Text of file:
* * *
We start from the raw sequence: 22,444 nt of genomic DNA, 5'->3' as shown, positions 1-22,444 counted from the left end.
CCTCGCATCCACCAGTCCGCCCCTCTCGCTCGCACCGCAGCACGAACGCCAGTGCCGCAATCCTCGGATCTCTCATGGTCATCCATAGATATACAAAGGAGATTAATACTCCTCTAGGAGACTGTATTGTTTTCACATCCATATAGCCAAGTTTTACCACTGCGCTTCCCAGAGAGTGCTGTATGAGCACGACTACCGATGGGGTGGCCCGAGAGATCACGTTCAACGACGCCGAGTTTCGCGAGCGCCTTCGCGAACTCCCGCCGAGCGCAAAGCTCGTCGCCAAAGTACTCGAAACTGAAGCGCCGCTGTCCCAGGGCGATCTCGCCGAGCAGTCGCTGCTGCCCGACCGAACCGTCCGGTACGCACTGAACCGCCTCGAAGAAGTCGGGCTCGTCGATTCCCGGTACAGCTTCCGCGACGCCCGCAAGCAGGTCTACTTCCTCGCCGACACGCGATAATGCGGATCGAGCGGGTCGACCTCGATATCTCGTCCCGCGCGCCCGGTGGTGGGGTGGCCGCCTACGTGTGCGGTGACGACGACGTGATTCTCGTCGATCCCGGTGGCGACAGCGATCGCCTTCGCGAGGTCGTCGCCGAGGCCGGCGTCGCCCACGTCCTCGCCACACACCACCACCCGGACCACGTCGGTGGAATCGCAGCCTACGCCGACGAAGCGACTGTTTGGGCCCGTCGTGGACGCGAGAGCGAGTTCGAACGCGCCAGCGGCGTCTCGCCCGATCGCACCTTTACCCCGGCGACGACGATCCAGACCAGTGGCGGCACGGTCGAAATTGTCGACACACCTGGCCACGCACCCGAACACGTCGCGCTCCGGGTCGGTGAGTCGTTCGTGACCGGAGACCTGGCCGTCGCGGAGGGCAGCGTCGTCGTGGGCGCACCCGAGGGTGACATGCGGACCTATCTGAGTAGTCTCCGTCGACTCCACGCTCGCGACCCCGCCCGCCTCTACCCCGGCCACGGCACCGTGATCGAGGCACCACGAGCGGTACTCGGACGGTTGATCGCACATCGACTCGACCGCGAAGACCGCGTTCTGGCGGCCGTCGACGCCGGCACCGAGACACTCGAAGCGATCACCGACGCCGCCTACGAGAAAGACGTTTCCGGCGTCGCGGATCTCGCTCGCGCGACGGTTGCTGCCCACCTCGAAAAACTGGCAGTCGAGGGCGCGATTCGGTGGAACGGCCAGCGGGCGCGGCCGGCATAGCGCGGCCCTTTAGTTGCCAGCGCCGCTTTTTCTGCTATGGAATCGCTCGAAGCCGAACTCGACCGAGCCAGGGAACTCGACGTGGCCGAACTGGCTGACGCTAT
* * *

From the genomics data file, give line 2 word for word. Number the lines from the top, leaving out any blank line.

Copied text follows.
CCTCGCATCCACCAGTCCGCCCCTCTCGCTCGCACCGCAGCACGAACGCCAGTGCCGCAATCCTCGGATCTCTCATGGTCATCCATAGATATACAAAGGAGATTAATACTCCTCTAGGAGACTGTATTGTTTTCACATCCATATAGCCAAGTTTTACCACTGCGCTTCCCAGAGAGTGCTGTATGAGCACGACTACCGATGGGGTGGCCCGAGAGATCACGTTCAACGACGCCGAGTTTCGCGAGCGCCTTCGCGAACTCCCGCCGAGCGCAAAGCTCGTCGCCAAAGTACTCGAAACTGAAGCGCCGCTGTCCCAGGGCGATCTCGCCGAGCAGTCGCTGCTGCCCGACCGAACCGTCCGGTACGCACTGAACCGCCTCGAAGAAGTCGGGCTCGTCGATTCCCGGTACAGCTTCCGCGACGCCCGCAAGCAGGTCTACTTCCTCGCCGACACGCGATAATGCGGATCGAGCGGGTCGACCTCGATATCTCGTCCCGCGCGCCCGGTGGTGGGGTGGCCGCCTACGTGTGCGGTGACGACGACGTGATTCTCGTCGATCCCGGTGGCGACAGCGATCGCCTTCGCGAGGTCGTCGCCGAGGCCGGCGTCGCCCACGTCCTCGCCACACACCACCACCCGGACCACGTCGGTGGAATCGCAGCCTACGCCGACGAAGCGACTGTTTGGGCCCGTCGTGGACGCGAGAGCGAGTTCGAACGCGCCAGCGGCGTCTCGCCCGATCGCACCTTTACCCCGGCGACGACGATCCAGACCAGTGGCGGCACGGTCGAAATTGTCGACACACCTGGCCACGCACCCGAACACGTCGCGCTCCGGGTCGGTGAGTCGTTCGTGACCGGAGACCTGGCCGTCGCGGAGGGCAGCGTCGTCGTGGGCGCACCCGAGGGTGACATGCGGACCTATCTGAGTAGTCTCCGTCGACTCCACGCTCGCGACCCCGCCCGCCTCTACCCCGGCCACGGCACCGTGATCGAGGCACCACGAGCGGTACTCGGACGGTTGATCGCACATCGACTCGACCGCGAAGACCGCGTTCTGGCGGCCGTCGACGCCGGCACCGAGACACTCGAAGCGATCACCGACGCCGCCTACGAGAAAGACGTTTCCGGCGTCGCGGATCTCGCTCGCGCGACGGTTGCTGCCCACCTCGAAAAACTGGCAGTCGAGGGCGCGATTCGGTGGAACGGCCAGCGGGCGCGGCCGGCATAGCGCGGCCCTTTAGTTGCCAGCGCCGCTTTTTCTGCTATGGAATCGCTCGAAGCCGAACTCGACCGAGCCAGGGAACTCGACGTGGCCGAACTGGCTGACGCTAT